‘So many stories’: Chinese Camp descendants gather

Adrienne Shaw, the organiser of the Descendants of the Chinese Camp Reunion, addresses attendees...
Adrienne Shaw, the organiser of the Descendants of the Chinese Camp Reunion, addresses attendees at a memorial stone unveiling at the Lawrence Chinese Cemetery yesterday morning. PHOTO: RICHARD DAVISON
It was a celebration of old connections renewed and new bonds forged for descendants of Lawrence’s Chinese Camp this Labour Weekend.

About 100 descendants from across the country gathered for a first-of-its-kind reunion taking place in both Dunedin and Lawrence.

Organiser Adrienne Shaw said she was "exceptionally" pleased with the turnout, and with feedback from participants.

"Our visitors have been full of enthusiasm, and so many stories," she said.

"You could barely hear yourself think during Saturday night’s celebration dinner.

"People have had a ball."

Yesterday’s events were somewhat more sombre, featuring a series of headstone, tomb and memorial unveilings at the Lawrence Chinese Cemetery and gold rush era Chinese Camp.

Among those was the official unveiling of the Sam Chew Lain mausoleum tomb, which Ms Shaw said was now unrecognisable from its previously ruinous state.

The Gothic tomb was designed by noted Otago architect John Burnside, and built on Mr Lain’s death in 1903 for him and, later, his wife Amelia.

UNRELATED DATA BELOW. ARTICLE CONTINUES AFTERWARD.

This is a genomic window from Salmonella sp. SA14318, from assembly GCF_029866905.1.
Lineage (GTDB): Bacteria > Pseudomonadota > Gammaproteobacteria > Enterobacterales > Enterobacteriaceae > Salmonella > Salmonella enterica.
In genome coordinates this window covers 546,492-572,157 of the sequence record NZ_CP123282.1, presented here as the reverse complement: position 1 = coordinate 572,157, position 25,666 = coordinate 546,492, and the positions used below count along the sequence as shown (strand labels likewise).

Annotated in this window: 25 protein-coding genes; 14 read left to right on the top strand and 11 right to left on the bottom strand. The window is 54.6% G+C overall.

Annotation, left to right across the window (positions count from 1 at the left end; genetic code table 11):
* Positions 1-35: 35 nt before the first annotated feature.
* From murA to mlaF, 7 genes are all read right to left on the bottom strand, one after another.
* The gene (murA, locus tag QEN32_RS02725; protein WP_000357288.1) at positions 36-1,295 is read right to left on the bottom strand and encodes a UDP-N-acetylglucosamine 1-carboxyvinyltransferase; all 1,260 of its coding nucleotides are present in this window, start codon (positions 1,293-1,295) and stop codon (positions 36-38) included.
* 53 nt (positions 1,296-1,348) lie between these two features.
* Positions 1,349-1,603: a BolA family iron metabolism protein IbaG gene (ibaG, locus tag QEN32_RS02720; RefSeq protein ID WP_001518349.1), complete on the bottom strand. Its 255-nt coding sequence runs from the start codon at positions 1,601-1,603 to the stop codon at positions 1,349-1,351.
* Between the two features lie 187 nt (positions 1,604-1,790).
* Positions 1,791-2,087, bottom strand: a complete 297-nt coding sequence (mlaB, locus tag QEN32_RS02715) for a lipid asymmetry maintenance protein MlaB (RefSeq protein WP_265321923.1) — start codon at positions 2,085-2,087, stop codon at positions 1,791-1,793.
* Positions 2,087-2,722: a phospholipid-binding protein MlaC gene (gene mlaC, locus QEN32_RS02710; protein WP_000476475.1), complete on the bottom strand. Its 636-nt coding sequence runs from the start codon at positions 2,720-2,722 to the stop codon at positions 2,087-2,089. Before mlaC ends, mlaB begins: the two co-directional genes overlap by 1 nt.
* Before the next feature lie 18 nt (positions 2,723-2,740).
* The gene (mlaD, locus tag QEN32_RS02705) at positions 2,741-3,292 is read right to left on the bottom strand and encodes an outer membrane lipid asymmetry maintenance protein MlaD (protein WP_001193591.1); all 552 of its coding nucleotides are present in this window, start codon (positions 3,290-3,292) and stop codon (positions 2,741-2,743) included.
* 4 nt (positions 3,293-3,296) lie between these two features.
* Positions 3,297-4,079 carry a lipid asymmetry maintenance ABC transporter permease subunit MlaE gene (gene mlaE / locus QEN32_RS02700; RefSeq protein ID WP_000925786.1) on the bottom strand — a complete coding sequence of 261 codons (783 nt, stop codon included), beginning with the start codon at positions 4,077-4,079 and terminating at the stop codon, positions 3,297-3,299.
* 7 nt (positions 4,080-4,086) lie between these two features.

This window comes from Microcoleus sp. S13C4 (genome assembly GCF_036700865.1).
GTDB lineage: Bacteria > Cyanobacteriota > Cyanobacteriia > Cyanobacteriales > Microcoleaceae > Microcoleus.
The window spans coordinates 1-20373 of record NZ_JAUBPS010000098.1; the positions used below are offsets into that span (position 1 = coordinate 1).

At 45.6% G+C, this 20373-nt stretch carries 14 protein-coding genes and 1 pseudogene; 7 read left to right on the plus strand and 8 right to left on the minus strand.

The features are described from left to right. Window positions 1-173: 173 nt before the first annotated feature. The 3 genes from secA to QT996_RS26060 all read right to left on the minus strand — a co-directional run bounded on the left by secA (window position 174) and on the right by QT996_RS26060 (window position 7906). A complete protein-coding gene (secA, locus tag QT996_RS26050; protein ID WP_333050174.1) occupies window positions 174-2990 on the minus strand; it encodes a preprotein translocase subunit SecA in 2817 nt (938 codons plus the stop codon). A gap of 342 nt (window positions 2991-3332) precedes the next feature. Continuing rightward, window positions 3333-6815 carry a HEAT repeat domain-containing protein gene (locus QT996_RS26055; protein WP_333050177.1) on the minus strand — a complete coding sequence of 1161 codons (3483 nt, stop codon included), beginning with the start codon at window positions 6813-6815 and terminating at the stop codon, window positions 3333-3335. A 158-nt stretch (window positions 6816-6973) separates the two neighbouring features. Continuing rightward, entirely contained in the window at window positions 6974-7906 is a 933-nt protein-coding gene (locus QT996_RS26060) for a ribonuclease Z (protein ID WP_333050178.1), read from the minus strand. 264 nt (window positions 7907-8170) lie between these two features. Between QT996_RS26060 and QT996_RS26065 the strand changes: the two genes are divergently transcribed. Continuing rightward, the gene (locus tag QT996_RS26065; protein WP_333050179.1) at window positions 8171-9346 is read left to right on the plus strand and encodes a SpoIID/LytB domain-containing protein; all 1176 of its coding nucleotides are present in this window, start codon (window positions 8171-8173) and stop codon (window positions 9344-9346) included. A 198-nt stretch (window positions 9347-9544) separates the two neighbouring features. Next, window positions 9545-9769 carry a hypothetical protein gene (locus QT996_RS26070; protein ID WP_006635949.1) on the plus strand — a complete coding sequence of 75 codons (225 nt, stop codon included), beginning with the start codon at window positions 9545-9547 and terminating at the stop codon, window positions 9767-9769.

The tomb was believed to be the only one of its kind worldwide built for a Chinese man and his European wife.

"We’ve seen the conclusion of several projects today, but probably the one that has moved me the most — and been the biggest challenge — is the Sam Chew Lain tomb," Ms Shaw said.

"When discussions began about restoration, it had no roof, no glass in the windows, and no gate.

"To see it sympathetically re-roofed, refurbished and restored to its former glory is quite emotional."

Restoration project manager Robin Miller, of Origin Consultants, Arrowtown, said it had been a "privilege" to work on the tomb.

"Old buildings are always interesting to restore, but this was unique in my experience.

"It was really a case of putting together fragmentary clues like a jigsaw puzzle, and working to solve problems inherent in the original design while retaining the building’s integrity."

That had necessitated a last-minute adjustment to one of the tomb’s Gothic pinnacles.

"Although it had been placed vertically, unfortunately the original walls were not straight, so it didn’t quite look right.

"Our craftsman adjusted it by 2mm-3mm, and now it looks natural, although it’s actually slightly out of true."

Fourth-generation descendant of gold miner See Kew Wong, the Rev Lisa Barlow, of Dunedin, attended the reunion with her family.

She said she had grown up proud of her Chinese heritage.

"This event has been so important in setting the path straight, and acknowledging that our ancestors here were adventurers, contributors to their communities and, above all, survivors in adversity."



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